A 42-year-old male patient had abdominal discomfort in September 2018, with no other symptoms such as nausea, vomiting, melena, or back pain. Computed tomography (CT) of the abdomen performed in a hospital in Beijing revealed a large hepatic tumor; ascites; thrombi of the portal vein, hepatic vein, and inferior vena cava; and varicose veins in the lower esophagus, around the gastric fundus, and in the splenic hilum. He was diagnosed with advanced HCC. Sorafenib 400 mg twice daily was administered for 6 months. In March 2019, his CT images examined at Taian Hospital showed multiple nodules in the left hepatic lobe and hilar area. The largest one was measured as about 10.7x7.2 cm2, the right branch of the portal vein was compressed and thinned, and some solid masses were seen in the left branch. Portal vein tumor thrombus and moderate ascites were observed (Fig. 1). The laboratory results were as follows: alanine aminotransferase (ALT), 29 U/l; aspartate aminotransferase (AST), 77 U/l; total bilirubin (TBIL), 110.2 µmol/l; direct bilirubin (DBIL), 92.5 µmol/l; indirect bilirubin (IBIL), 17.7 µmol/l; albumin (ALB), 25.7 g/l; prothrombin time (PT), 16.8 s; and alpha-fetoprotein (AFP), 127.7 ng/ml. The patient was defined as stage IVa (cT4N1M0), Child-Pugh grade C, and BCLC stage D (Table I). Glutathione and polyphosphatidylcholine were added as symptomatic treatments. On April 12, 2019, the liver function was tested again, and the results were as follows: ALT, 36 U/l; AST, 73 U/l; TBIL, 139 µmol/l; DBIL, 106.5 µmol/l; IBIL, 32.8 µmol/l; and ALB, 28.5 g/l. The patient's condition got worse. On April 13, 2019, the treatment of lenvatinib 12 mg once daily combined with anti-PD-1 mAb 240 mg was started. On the third day after the medication, the patient developed emotional abnormalities and mild cognitive impairment and was not able to identify anyone. On the fourth day, the patient developed a disorder of consciousness and slurred speech. The patient did not cooperate with the physical examination and was stunned, blurred, poor in spirit, and irritable with mixed aphasia. The pupil diameter increased to 4 mm on both sides, and it was slow to respond to light. Physical examination results were muscle strength grade 5, normal muscle tension, bilateral palmomental reflex (+), tendon hyperreflexia (++), Babinski sign positive, and ataxia. A cranial CT scan showed no significant abnormalities. The laboratory results were as follows: blood ALT, 48 U/l; AST, 98 U/l; TBIL, 90 µmol/l; DBIL, 82.5 µmol/l; IBIL, 7.5 µmol/l; ALB, 34.4 g/l; and blood ammonia, 248 µg/dl. The patient was diagnosed as grade 3 HE. Lenvatinib was discontinued, and the patient was transferred to the intensive care unit for symptomatic treatment, including oxygen inhalation, sedation, fluid replacement, correction of electrolyte disturbances, liver protection, and enema. The ornithine aspartate injection was also used to reduce the blood ammonia level. On the fifth day, the patient's condition, including consciousness, spirit, and sleep, greatly improved, and his irritability disappeared. The blood test revealed the following: ALT, 39 U/l; AST, 86 U/l; TBIL, 126.2 µmol/l; DBIL, 95.7 µmol/l; IBIL, 30.5 µmol/l; ALB, 28.6 g/l; and blood ammonia, 132 µg/dl. Finally, the patient was discharged due to his improved physical status.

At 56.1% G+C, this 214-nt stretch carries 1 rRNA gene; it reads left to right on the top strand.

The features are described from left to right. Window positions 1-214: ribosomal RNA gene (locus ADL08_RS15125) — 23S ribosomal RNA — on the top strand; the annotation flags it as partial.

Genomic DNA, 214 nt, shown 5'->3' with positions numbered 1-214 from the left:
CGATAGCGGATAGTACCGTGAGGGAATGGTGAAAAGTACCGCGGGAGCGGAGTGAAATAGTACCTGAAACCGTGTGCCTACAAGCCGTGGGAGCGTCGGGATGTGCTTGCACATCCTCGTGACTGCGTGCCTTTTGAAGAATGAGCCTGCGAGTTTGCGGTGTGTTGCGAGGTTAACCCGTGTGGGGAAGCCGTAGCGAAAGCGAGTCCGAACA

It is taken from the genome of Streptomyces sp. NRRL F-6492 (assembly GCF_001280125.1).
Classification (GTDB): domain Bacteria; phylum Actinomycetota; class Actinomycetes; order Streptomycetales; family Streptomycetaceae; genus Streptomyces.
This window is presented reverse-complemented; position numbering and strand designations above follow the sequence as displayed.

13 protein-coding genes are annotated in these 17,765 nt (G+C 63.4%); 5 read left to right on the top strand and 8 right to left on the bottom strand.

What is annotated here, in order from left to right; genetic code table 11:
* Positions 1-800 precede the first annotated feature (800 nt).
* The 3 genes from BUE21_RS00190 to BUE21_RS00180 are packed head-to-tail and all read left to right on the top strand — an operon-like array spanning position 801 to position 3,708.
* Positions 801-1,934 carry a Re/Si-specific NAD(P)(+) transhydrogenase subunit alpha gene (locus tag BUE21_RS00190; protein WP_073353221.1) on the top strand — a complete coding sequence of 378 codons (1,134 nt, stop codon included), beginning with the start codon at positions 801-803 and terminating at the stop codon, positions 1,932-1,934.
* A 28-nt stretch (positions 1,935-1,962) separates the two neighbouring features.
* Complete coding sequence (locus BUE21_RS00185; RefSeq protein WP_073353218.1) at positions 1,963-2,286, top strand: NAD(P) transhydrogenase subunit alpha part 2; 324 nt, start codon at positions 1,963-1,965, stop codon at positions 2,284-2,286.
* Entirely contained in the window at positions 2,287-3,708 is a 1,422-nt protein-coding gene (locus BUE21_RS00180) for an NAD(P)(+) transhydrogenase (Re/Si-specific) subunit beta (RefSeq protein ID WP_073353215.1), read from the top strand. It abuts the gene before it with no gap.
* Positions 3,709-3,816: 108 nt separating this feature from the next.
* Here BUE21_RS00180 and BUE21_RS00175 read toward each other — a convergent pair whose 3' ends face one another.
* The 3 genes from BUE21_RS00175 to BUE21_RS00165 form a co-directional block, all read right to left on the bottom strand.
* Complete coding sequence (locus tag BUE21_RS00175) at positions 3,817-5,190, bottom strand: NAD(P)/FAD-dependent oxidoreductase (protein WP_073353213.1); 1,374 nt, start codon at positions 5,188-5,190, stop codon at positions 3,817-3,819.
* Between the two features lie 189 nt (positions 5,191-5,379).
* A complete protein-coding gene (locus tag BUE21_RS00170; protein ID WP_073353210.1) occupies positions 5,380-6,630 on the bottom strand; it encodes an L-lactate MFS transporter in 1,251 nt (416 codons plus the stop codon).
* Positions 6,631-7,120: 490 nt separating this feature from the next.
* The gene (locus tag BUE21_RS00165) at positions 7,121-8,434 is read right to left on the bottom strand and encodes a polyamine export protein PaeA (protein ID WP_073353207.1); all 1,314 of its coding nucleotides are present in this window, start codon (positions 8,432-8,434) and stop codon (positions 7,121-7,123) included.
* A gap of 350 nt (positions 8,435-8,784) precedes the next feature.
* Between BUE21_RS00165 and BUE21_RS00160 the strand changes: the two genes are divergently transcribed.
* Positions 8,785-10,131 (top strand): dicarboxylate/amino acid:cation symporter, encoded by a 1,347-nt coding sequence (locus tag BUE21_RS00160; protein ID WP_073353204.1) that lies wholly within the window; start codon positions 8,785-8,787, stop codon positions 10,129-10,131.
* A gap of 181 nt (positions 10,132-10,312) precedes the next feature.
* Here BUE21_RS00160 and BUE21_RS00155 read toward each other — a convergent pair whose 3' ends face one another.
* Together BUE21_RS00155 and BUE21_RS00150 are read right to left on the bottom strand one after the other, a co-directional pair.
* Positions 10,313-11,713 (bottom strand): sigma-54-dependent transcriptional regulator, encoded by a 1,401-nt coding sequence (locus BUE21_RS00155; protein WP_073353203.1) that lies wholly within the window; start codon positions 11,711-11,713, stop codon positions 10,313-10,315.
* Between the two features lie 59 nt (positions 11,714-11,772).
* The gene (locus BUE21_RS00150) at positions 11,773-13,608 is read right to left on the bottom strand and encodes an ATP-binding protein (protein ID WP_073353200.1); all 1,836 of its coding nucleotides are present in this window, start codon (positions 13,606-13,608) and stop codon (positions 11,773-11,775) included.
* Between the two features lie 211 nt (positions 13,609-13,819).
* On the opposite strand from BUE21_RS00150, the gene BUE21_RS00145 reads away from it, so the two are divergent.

Computed tomography (CT) scan revealed multiple metastases in the liver with poorly defined borders, (A) irregular morphology (left white arrow), marked gastric varices (right white arrow), (B) mesenteric varices (white arrow), (C) moderate colon edema (left white arrow) and mild intestinal edema (right white arrow).